Conservation treatments are intended to stop ongoing damage, and often to repair damages or reveal aesthetic, historical and other important qualities of the object. A single treatment may have all of these purposes. For example, a torn silk dress may require fine hand stitching to attach it to a new backing fabric in order to stabilize it and to enhance its meaning and public appreciation. There can be a range of treatment options for a given object and condition. Based on their training and experience, and guided by a Code of Ethics, conservators are able to propose how best to treat the object in a given situation, and how far a treatment should go. Amateur restorations, on the other hand, may not follow ethical principles. They can destroy valuable information and obscure the object's authenticity. They may also cause further damage.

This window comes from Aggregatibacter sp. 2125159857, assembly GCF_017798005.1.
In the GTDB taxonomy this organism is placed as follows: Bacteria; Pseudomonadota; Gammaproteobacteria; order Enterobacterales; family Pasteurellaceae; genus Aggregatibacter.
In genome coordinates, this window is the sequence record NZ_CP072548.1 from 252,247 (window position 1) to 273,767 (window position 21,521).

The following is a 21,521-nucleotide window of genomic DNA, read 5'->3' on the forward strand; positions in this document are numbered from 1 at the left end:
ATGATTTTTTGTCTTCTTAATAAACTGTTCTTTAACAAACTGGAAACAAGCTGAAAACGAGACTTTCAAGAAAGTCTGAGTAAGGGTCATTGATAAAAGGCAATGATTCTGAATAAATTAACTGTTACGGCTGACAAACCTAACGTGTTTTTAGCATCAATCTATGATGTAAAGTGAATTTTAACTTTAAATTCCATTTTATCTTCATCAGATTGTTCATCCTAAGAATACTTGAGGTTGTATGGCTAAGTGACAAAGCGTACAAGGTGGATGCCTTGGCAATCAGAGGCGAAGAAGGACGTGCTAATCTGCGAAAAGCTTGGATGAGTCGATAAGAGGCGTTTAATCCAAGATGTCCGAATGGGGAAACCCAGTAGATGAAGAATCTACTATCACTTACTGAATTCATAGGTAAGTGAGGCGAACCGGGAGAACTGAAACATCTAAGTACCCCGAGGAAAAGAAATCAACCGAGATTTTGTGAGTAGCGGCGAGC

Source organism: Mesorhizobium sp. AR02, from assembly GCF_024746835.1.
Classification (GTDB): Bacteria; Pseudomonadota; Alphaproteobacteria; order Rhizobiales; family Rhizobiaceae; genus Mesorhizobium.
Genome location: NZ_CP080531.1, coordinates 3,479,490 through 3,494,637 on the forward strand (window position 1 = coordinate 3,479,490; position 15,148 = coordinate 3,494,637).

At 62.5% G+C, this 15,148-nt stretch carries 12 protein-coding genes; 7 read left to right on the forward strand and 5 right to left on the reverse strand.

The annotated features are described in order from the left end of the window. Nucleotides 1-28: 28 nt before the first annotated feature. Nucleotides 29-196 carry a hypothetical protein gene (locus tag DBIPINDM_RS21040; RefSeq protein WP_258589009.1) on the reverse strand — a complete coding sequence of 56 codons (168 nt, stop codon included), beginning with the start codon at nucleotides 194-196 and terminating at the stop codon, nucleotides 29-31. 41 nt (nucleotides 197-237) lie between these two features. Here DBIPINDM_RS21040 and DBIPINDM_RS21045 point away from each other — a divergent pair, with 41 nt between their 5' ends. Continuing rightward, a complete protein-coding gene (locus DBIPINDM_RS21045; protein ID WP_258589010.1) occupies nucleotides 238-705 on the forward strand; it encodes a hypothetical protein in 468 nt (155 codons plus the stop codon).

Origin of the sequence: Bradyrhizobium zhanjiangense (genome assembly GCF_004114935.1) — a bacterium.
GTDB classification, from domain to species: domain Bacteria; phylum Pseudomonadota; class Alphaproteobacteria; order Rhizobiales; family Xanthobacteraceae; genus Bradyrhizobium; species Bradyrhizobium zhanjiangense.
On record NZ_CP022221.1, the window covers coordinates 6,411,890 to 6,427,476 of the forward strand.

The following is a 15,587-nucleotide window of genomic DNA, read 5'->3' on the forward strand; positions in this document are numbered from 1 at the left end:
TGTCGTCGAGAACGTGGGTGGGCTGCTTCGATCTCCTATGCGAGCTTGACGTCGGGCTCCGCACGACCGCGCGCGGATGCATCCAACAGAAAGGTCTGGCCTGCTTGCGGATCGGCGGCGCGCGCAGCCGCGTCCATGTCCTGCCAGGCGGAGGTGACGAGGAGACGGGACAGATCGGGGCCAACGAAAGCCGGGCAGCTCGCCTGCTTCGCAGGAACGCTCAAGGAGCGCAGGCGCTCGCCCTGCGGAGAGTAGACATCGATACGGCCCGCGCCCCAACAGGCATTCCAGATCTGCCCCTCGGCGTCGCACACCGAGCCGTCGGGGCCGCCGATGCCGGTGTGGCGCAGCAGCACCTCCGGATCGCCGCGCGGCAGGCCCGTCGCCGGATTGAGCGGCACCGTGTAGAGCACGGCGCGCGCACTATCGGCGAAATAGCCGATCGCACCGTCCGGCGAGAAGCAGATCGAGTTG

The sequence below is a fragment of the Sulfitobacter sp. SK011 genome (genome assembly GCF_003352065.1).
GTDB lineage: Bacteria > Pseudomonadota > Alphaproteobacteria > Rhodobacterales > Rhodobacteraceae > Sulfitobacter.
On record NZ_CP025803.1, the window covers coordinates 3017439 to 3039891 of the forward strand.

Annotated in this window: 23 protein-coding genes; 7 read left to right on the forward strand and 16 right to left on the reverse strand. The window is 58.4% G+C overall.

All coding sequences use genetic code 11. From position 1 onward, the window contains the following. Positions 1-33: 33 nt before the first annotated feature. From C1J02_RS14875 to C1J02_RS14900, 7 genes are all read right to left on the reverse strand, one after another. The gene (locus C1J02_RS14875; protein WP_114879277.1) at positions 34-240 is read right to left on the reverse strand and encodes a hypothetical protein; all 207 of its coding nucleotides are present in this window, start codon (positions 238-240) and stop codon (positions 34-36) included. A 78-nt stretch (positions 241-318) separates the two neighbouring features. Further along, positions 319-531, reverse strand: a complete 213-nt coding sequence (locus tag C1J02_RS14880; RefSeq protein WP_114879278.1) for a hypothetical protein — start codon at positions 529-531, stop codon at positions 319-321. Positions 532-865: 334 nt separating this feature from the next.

Conservators produce written and photographic records of their work to document the condition of the object before and after a treatment, as well as the treatment itself. This information serves as a reference for the owner, custodian, researchers or future conservators.

 

An ounce of prevention

Preventive conservation includes actions taken on the object's surroundings to prevent damage from fire, theft, vandalism, shocks and vibrations, water, dust, pollutants, pests, light, ultraviolet radiation, temperature or humidity. Conservators can choose from a variety of preventive storage, transit or display measures. Designing and building a shipping crate tailored to an object's needs, or a climate-controlled, dust-free display case, are examples of preventive strategies.

Exerpted from What is Conservation © 1997, CAC and CAPC Written by Carole Dignard, Heather Dumka and Joan Marshall